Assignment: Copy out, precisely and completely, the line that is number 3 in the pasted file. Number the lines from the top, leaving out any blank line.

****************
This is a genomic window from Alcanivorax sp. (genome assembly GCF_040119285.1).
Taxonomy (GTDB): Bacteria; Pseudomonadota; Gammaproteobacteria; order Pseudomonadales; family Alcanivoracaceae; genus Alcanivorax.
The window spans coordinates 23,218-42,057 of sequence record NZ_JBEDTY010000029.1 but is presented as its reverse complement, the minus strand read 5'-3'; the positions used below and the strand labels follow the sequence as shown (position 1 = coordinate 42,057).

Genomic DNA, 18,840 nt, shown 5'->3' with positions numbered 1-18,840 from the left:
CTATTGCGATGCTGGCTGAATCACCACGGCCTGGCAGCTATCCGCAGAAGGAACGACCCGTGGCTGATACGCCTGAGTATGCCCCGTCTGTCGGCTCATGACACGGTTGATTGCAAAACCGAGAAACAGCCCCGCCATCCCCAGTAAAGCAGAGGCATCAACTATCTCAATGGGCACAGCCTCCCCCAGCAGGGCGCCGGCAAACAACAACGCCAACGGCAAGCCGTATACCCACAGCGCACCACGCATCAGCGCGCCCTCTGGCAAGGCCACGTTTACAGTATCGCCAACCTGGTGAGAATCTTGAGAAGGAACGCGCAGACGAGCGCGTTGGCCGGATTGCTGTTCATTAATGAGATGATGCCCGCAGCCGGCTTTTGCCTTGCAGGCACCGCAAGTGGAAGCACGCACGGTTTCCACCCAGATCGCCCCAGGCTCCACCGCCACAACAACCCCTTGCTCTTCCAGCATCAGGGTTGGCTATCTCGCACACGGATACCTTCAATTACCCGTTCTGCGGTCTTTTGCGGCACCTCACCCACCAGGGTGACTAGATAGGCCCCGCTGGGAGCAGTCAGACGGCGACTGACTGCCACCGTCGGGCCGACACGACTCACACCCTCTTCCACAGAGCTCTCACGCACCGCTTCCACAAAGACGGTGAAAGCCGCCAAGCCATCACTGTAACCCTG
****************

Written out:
The window spans coordinates 23,218-42,057 of sequence record NZ_JBEDTY010000029.1 but is presented as its reverse complement, the minus strand read 5'-3'; the positions used below and the strand labels follow the sequence as shown (position 1 = coordinate 42,057).